God is serious about redemption. He is serious about the Gospel. He is serious about bringing His kingdom. He is serious about loving us to the uttermost. He is serious about salvation. He is serious about accomplishing all things for our good and His glory.
He has shown us extravagant grace, goodness, and perseverance. While we were at our very worst, Christ died for us. God is so good that we cannot even begin to understand the shallowest depths of His goodness.
Upon first glance, Hebrews 6:4-12 may seem severe and perhaps even unloving. But the message of this passage, while serious and urgent, is laden with love. Biblical warnings don’t exist to diminish freedom; they exist to shift our hearts and eyes to the One who brings true freedom. This is love.
This passage is not a caution to those who have experienced genuine repentance and true conversion. No one can pluck you from your Father’s hand. This passage is a caution to those who are pretending.
“One of the ways that Hebrews makes us truly happy is with warnings about false security. There is a kind of happiness that will kill you. And the book of Hebrews is relentlessly loving in exposing this dangerous happiness and warning us to flee from its deceptions and pursue the solid happiness that will never let us down. In other words, Hebrews is written to deepen and strengthen the joy of our assurance in God, and one of the strategies of the book is to expose false assurances and fleeting pleasures.” (John Piper)
Though we speak in this way, yet in your case, beloved, we feel sure of better things—things that belong to salvation. For God is not unjust so as to overlook your work and the love that you have shown for his name in serving the saints, as you still do. And we desire each one of you to show the same earnestness to have the full assurance of hope until the end, so that you may not be sluggish, but imitators of those who through faith and patience inherit the promises. - Hebrews 4:9-12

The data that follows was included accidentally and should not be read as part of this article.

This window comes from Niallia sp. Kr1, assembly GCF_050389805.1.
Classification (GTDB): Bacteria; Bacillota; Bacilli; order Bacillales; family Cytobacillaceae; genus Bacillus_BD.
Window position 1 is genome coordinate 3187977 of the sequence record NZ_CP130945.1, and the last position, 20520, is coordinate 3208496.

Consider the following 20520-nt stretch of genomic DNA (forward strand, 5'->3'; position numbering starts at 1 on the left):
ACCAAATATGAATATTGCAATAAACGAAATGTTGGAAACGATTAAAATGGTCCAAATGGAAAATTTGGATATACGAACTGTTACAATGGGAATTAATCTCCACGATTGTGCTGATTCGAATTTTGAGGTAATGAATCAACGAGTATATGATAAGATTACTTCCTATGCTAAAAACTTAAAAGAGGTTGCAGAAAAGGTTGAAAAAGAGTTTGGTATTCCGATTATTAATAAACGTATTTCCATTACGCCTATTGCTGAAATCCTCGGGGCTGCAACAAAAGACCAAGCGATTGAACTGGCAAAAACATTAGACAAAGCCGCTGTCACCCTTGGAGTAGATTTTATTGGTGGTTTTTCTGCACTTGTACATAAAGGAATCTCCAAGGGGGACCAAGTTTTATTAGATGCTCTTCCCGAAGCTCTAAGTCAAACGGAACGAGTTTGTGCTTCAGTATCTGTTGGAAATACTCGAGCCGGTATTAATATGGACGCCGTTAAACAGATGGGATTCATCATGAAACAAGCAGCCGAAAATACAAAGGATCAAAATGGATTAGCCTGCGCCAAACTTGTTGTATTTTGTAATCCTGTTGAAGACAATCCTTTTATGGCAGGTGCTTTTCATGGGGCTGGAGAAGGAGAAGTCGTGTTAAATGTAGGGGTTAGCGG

Pretending and genuine belief both have eternal consequences. The former leads to death; the latter leads to life. The former may lead to fleeting pleasures, but the latter leads to solid joy that outlives time.
We played a video on Easter called, “That’s My King,” and the question asked over and over again in that video was, “Do you know Him?”
That’s the question of this passage too, and of all of Scripture.
“A little knowledge of God is worth more than a great deal of knowledge about Him.” – J. I. Packer
Father, we desire to know You. You've said that when we seek You, we will find You. So, God, give us hearts that seek You. Thank you for your seriousness and your joy. Thank you for your goodness. Thank you for your relentless pursuit of us. Please make us sincere in our convictions and committed in our hope. And give us Your heart for those around us who don't know You. In Jesus' Name, Amen.
See you Sunday!
Further Reading: John 13:1, Romans 5:8, Jeremiah 29:12-14, John 10:28-30, Ephesians 1:15-23